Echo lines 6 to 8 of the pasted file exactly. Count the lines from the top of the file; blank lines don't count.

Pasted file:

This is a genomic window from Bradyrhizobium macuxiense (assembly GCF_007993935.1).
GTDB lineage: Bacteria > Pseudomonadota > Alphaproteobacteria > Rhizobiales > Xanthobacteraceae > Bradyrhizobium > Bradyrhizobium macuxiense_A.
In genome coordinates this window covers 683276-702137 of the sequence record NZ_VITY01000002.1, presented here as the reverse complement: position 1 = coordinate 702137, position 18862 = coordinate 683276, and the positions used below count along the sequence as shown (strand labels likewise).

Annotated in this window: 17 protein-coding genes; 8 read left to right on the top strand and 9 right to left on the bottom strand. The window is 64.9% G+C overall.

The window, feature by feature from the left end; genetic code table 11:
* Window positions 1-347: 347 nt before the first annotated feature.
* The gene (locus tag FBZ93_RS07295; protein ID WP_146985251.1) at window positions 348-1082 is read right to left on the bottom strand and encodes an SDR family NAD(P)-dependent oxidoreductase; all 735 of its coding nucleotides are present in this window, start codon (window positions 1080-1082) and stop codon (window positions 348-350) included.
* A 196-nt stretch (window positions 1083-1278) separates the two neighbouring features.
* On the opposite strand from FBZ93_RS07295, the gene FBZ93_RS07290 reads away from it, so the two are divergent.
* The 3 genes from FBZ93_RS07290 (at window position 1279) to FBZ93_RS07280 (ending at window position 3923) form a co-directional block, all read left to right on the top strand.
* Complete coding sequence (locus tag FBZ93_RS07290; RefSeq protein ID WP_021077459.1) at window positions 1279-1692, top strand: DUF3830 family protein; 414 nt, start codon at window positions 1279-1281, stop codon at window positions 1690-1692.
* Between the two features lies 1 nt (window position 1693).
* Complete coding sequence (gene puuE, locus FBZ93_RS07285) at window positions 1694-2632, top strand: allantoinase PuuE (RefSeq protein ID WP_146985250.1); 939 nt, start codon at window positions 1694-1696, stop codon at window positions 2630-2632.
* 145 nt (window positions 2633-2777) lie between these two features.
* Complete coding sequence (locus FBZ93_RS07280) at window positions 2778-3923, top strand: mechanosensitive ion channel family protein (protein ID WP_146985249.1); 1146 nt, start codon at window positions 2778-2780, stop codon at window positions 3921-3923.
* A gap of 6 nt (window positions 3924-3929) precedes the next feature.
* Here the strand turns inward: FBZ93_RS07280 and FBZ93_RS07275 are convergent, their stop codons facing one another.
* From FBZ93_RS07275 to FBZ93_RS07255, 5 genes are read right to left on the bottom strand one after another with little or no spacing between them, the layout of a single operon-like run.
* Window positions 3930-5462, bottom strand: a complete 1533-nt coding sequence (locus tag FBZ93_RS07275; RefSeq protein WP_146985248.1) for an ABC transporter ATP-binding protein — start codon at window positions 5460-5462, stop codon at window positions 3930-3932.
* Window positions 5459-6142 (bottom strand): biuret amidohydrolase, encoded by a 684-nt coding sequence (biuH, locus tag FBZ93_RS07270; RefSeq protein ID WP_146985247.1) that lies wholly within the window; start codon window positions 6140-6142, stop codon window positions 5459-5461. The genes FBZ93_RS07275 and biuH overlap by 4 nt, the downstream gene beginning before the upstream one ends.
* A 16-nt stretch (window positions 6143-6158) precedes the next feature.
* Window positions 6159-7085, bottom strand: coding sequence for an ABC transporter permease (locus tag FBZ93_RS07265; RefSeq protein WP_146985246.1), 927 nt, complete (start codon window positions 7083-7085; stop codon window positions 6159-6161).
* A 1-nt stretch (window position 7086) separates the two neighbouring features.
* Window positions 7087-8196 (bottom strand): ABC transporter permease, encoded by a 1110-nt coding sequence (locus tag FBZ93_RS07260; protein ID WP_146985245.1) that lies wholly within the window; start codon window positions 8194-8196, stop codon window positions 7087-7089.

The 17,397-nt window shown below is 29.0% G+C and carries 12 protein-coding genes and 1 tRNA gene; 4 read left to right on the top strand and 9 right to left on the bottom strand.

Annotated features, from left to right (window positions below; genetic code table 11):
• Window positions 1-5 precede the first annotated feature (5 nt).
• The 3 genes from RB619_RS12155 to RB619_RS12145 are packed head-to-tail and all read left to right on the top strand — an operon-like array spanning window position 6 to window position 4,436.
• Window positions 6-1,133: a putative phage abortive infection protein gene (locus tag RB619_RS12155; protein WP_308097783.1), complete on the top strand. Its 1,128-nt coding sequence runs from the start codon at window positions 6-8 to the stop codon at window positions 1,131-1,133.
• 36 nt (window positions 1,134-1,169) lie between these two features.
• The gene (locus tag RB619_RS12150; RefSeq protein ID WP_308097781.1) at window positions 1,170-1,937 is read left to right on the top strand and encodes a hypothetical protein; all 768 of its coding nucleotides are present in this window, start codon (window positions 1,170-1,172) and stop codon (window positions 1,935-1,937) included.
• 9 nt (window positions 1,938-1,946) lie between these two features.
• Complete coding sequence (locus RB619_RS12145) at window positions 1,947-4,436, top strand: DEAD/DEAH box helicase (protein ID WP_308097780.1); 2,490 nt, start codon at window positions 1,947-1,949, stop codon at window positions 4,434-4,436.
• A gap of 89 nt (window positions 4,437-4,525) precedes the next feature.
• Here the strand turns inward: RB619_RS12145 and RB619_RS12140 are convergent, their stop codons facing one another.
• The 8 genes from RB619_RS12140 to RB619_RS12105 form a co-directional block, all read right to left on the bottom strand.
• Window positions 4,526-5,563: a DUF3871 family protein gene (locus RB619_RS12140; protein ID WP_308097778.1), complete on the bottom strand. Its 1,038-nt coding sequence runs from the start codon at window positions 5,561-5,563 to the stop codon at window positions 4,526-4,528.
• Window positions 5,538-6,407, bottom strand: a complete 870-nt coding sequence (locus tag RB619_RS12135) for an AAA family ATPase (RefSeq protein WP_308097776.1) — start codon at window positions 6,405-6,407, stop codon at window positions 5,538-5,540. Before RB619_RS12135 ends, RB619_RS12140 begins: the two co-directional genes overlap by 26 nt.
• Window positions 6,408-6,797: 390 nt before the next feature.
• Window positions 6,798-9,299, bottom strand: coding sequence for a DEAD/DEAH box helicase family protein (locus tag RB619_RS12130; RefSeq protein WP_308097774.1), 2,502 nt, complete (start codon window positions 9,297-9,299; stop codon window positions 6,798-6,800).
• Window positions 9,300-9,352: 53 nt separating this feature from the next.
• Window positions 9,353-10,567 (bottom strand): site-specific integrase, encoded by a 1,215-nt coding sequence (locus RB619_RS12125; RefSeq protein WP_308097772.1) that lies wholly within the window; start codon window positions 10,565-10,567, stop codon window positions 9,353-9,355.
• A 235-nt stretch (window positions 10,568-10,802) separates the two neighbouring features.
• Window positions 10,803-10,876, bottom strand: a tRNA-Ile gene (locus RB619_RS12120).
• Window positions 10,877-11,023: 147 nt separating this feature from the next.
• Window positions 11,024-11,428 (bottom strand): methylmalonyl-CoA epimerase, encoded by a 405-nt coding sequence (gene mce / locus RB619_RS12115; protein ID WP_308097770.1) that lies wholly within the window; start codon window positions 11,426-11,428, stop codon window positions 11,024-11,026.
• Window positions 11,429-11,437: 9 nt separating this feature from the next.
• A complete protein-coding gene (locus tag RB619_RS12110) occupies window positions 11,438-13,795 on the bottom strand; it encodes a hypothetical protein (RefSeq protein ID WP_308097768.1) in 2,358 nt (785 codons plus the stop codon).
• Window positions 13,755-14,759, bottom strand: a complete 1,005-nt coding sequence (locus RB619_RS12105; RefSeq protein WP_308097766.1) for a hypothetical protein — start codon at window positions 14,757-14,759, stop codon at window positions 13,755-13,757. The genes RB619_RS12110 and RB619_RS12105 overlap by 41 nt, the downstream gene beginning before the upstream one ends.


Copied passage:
* Window positions 1-347: 347 nt before the first annotated feature.
* The gene (locus tag FBZ93_RS07295; protein ID WP_146985251.1) at window positions 348-1082 is read right to left on the bottom strand and encodes an SDR family NAD(P)-dependent oxidoreductase; all 735 of its coding nucleotides are present in this window, start codon (window positions 1080-1082) and stop codon (window positions 348-350) included.
* A 196-nt stretch (window positions 1083-1278) separates the two neighbouring features.